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ISBE: EN-DOR, WITCH OF
En Hazor | En Mishpat | En Rogel | En Shemesh | En- | En-Dor, Witch Of | En-eglaim | En-Gaddi | En-gaim | Enable | Enaim

En-Dor, Witch Of

EN-DOR, WITCH OF [ISBE]

EN-DOR, WITCH OF - wich: In 1 Sam 28:3-25, it is narrated how Saul, in despair of mind because Yahweh had forsaken him, on the eve of the fatal battle of Gilboa, resorted in disguise to "a woman that had a familiar spirit" ('obh: see DIVINATION; NECROMANCY), at En-dor, and besought the woman to divine for him, and bring him up from the dead whom he should name. On the woman reminding him how Saul had cut off from the land those who practiced these arts--a proof of the existence and operation of the laws against divination, witchcraft, necromancy, etc. (Lev 19:31; Dt 18:9-14)--the king assured her of immunity, and bade her call up Samuel. The incidents that followed have been the subject of much discussion and of varied interpretation. It seems assumed in the narrative that the woman did see an appearance, which the king, on her describing it, recognized to bethat of Samuel. This, however, need be only the narrator's interpretation of the events. It is not to be credited that the saintly Samuel was actually summoned from his rest by the spells of a professional diviner. Some have thought that Samuel, by God's permission, did indeed appear, as much to the woman's dismay as to the king's; and urge in favor of this the woman's evident surprise and terror at his appearance (1 Sam 28:12 ff), and the true prophecy of Saul's fate (1 Sam 28:16-19). It may conceivably have been so, but the more reasonable view is that the whole transaction was a piece of feigning on the part of the woman. The Septuagint uses the word eggastrimuthos ("a ventriloquist") to describe the woman and those who exercised kindred arts (1 Sam 28:9). Though pretending ignorance (1 Sam 28:12), the woman doubtless recognizes Saul from the first. It was she who saw Samuel, and reported his words; the king himself saw and heard nothing. It required no great skill in a practiced diviner to forecast the general issue of the battle about to take place, and the disaster that would overtake Saul and his sons; while if the forecast had proved untrue, the narrative of the witch of En-dor would never have been written. Saul, in fact, was not slain, but killed himself. The incident, therefore, may best be ranked in the same category as the feats of modern mediumship.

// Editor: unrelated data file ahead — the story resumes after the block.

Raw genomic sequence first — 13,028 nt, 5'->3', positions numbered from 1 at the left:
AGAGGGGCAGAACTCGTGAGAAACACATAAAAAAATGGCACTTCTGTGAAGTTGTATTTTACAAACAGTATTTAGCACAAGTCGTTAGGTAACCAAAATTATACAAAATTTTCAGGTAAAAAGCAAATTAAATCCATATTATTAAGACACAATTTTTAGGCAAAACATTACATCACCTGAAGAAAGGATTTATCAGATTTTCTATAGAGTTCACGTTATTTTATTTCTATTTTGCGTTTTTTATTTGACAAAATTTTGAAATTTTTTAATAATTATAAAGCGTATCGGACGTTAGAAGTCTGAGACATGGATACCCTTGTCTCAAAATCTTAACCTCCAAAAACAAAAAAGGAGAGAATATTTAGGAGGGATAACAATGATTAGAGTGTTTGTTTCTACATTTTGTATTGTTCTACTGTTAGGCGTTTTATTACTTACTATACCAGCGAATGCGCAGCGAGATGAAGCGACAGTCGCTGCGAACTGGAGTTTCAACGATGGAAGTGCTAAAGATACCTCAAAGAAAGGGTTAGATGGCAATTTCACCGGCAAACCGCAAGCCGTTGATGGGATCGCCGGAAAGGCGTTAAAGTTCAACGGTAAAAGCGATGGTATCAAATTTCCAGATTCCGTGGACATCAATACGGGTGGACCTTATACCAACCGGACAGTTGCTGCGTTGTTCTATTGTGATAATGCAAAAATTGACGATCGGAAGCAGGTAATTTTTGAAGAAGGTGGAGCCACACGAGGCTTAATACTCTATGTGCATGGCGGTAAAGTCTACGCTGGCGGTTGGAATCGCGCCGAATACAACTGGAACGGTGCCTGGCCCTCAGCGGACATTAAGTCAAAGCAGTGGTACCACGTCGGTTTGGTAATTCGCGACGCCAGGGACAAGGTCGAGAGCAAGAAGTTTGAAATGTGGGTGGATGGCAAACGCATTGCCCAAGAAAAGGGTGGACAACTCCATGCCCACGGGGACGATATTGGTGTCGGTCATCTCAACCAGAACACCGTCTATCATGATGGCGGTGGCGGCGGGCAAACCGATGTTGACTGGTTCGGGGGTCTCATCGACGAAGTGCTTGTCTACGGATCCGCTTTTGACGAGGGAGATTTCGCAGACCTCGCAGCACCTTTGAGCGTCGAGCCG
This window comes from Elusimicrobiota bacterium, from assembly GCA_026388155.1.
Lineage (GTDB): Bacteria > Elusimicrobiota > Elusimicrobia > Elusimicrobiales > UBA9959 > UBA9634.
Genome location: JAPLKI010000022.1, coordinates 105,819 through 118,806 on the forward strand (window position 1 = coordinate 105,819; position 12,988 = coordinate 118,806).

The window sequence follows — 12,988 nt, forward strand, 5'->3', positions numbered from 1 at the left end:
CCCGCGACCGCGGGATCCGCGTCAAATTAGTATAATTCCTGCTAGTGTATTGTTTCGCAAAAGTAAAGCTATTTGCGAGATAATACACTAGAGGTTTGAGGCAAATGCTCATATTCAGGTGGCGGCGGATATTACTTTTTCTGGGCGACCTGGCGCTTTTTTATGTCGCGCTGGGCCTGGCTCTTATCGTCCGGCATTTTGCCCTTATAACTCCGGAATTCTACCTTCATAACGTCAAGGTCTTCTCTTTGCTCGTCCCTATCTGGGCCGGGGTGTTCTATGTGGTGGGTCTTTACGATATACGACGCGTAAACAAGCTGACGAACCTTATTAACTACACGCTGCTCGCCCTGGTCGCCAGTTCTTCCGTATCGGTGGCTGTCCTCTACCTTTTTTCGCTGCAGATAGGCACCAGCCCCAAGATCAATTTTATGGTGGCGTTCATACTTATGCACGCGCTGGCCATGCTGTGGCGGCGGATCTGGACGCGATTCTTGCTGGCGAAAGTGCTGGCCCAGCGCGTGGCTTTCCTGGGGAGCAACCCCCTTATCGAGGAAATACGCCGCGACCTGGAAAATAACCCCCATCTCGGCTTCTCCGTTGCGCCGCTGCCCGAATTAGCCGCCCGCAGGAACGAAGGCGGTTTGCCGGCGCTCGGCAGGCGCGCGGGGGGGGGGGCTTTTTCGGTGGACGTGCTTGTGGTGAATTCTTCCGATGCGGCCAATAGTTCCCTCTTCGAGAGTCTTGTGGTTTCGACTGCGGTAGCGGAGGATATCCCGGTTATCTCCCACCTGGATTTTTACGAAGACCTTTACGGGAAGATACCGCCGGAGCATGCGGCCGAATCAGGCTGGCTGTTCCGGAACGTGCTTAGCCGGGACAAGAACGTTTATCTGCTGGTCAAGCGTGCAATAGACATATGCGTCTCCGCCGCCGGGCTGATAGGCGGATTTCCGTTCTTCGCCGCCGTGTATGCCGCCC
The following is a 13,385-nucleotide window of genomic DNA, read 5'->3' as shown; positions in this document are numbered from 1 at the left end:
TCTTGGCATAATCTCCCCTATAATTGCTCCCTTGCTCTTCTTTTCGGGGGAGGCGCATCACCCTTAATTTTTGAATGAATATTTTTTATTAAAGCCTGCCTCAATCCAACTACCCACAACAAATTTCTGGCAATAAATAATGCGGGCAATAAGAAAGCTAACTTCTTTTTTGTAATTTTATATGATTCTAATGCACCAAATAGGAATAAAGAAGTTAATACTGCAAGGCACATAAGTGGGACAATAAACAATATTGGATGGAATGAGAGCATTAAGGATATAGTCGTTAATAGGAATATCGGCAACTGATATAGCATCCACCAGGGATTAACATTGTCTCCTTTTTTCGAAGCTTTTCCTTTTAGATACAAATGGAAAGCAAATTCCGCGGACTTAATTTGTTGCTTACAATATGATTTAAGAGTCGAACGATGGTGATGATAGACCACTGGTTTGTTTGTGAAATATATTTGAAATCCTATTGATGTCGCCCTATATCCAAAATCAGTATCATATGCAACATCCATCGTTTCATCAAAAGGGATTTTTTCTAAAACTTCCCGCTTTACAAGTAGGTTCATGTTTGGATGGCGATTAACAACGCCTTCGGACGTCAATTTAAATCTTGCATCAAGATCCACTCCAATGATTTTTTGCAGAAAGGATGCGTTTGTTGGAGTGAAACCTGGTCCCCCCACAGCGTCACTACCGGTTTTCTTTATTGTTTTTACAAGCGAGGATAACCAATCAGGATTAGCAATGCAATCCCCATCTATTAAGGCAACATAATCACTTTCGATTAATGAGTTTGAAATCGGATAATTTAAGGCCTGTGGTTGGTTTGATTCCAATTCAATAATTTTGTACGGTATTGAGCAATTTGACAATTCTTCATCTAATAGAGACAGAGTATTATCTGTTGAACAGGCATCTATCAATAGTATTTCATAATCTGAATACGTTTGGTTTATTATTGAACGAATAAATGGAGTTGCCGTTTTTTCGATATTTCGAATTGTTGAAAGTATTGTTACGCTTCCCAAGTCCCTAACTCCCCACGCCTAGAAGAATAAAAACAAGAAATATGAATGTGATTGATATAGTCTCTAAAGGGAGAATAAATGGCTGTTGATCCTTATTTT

James Orr




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